• December 2015
  • Vol. 16, No. 9

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Boosting Foster Care Alumni Health-Care Enrollment

Under the Patient Protection and Affordable Care Act (ACA), youth who have aged out of foster care at age 18 on or after January 1, 2014, are guaranteed health insurance coverage under the Medicaid program until they turn age 26. Yet many former foster youth either fail to enroll or fail to maintain their enrollment until they reach age 26.

In a new issue brief, The Affordable Care Act and Youth Aging Out of Foster Care: New Opportunities and Strategies for Action, authors Dina Eman and Olivia Golden provide an overview of this provision and offer steps States can take to boost enrollment of eligible youth. First, the authors summarize some important provisions of the ACA, including the requirements for all States:

  • To extend Medicaid eligibility, starting on January 1, 2014, to youth formerly in foster care who were in foster care under the responsibility of the State and receiving Medicaid when they turned 18 (or the applicable higher age in a State that provides foster care assistance to a later age), and have not turned 26, regardless of income
  • To provide streamlined methods for eligibility determination, enrollment, and retention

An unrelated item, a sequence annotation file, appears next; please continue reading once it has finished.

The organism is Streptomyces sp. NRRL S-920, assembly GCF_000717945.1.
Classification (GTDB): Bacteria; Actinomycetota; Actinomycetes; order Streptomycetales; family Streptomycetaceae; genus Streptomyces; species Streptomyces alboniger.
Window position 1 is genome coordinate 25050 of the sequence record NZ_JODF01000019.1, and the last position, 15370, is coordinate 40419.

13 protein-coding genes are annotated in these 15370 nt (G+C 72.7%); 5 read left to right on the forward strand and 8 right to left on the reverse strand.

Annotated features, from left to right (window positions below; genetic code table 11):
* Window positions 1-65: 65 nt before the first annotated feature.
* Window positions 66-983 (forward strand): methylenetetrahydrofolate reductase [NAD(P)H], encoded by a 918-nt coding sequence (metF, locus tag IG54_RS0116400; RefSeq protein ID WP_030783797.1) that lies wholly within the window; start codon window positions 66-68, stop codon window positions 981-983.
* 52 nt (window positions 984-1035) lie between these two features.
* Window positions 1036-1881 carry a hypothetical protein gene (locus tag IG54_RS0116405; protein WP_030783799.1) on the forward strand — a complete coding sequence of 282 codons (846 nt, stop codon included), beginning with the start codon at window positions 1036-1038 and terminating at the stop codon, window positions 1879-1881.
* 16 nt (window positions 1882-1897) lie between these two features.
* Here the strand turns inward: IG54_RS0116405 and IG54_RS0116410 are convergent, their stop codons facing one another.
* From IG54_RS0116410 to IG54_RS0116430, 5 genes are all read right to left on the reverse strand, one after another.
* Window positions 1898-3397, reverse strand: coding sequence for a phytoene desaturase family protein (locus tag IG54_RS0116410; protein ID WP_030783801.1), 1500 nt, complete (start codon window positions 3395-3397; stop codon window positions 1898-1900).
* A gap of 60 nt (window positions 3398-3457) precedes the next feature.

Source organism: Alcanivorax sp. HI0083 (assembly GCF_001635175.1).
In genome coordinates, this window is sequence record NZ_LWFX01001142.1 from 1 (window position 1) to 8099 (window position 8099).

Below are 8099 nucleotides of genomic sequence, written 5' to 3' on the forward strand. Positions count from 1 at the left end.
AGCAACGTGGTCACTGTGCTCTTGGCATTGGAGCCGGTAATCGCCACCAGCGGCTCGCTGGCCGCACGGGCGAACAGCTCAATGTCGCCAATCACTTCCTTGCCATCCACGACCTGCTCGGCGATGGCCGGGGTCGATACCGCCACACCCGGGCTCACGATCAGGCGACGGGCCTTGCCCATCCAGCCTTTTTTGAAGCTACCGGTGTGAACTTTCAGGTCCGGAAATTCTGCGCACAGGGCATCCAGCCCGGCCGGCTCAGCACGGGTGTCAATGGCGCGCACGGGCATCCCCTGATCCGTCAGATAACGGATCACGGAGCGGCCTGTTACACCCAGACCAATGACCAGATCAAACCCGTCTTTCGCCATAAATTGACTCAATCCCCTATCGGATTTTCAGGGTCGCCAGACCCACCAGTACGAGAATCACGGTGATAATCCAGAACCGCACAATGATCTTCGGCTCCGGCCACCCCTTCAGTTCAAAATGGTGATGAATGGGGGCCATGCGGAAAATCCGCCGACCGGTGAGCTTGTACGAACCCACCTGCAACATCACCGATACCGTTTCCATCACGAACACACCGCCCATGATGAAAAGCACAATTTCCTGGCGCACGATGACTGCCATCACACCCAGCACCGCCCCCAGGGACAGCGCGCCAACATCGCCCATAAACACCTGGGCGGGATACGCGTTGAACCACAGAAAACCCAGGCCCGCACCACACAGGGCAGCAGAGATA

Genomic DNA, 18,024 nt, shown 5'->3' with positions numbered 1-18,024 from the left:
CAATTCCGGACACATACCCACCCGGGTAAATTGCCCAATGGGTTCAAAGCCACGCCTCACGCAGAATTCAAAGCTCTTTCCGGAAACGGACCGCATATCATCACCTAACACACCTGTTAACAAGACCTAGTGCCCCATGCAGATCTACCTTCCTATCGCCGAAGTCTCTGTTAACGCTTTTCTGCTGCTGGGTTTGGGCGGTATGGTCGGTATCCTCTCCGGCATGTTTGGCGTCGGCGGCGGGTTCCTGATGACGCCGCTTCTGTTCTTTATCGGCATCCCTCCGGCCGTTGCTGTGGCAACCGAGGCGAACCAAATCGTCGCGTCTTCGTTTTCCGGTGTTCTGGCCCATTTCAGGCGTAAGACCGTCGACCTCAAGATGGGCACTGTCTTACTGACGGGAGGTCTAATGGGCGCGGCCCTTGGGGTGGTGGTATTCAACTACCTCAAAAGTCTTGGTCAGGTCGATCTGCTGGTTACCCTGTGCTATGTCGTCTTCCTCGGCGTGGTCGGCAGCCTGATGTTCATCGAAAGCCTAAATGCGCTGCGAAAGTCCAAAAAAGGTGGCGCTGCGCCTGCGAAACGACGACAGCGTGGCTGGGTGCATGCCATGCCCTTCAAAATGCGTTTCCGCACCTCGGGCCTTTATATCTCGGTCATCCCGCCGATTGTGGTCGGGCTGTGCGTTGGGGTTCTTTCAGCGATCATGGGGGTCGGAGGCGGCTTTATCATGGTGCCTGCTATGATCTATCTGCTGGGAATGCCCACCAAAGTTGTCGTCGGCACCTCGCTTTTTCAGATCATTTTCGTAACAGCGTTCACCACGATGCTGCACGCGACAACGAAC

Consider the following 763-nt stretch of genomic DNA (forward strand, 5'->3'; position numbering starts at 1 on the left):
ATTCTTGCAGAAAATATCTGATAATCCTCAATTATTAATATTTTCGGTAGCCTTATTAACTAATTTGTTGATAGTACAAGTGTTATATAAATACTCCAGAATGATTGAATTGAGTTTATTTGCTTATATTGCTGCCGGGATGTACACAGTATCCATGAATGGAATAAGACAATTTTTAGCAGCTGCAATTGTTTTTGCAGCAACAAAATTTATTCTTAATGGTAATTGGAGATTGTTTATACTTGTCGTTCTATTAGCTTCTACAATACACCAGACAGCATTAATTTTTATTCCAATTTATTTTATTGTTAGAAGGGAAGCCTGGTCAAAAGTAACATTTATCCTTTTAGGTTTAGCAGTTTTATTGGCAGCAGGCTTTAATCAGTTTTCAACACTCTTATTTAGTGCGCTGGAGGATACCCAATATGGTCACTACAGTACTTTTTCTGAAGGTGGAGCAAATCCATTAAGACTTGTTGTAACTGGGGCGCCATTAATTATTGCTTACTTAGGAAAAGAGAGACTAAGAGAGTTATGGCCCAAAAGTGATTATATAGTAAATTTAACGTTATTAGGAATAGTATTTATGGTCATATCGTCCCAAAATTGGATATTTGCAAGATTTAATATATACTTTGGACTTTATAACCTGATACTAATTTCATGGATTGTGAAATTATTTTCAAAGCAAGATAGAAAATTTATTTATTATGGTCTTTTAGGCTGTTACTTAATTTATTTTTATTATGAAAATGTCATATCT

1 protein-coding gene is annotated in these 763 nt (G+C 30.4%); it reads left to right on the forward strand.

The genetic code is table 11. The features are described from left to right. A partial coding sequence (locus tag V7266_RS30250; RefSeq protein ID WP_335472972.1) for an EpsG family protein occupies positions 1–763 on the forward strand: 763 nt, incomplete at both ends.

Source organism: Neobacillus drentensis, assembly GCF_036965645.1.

• To extend Medicaid coverage to age 26 for those eligible youth who aged out of foster care in their State, with the option of extending coverage to a youth who resides in the State but aged out in another State

The authors then suggest steps that States can take to improve participation in Medicaid:

  • Ensure that youth currently in foster care are enrolled through automated systems as they age out, without having to take action or provide verification themselves
  • Find and enroll youth who aged out before 2014, but are under age 26 as of January 1, 2014, and are still eligible for coverage
  • Train child welfare and Medicaid staff and relevant community partners in Medicaid enrollment and reenrollment for transitioning youth
  • Train child welfare staff and partners to help youth use their new health-care coverage, not just enroll
  • Shape the benefit package to best meet the needs of youth aging out of foster care
  • Promote continuity of services, as well as enrollment, for these youth by making continued enrollment in Medicaid until age 26 as automatic as possible
  • Choose the policy option to cover youth who aged out in other States and develop partnerships with other States that are frequent destinations
  • Explore potential State and Federal options for health insurance for youth who achieve permanency through guardianship before age 18

Dina Emam is a research associate at the Urban Institute. Olivia Golden is the Executive Director at the Center for Law and Social Policy. The issue brief was published by the State Policy and Advocacy Reform Center, an initiative supported by the Annie E. Casey Foundation and the Jim Casey Youth Opportunities Initiative.

The Affordable Care Act and Youth Aging Out of Foster Care: New Opportunities and Strategies for Action is available at http://www.clasp.org/resources-and-publications/publication-1/The-Affordable-Care-Act-and-Youth-Aging-Out-of-Foster-Care.pdf (226 KB).

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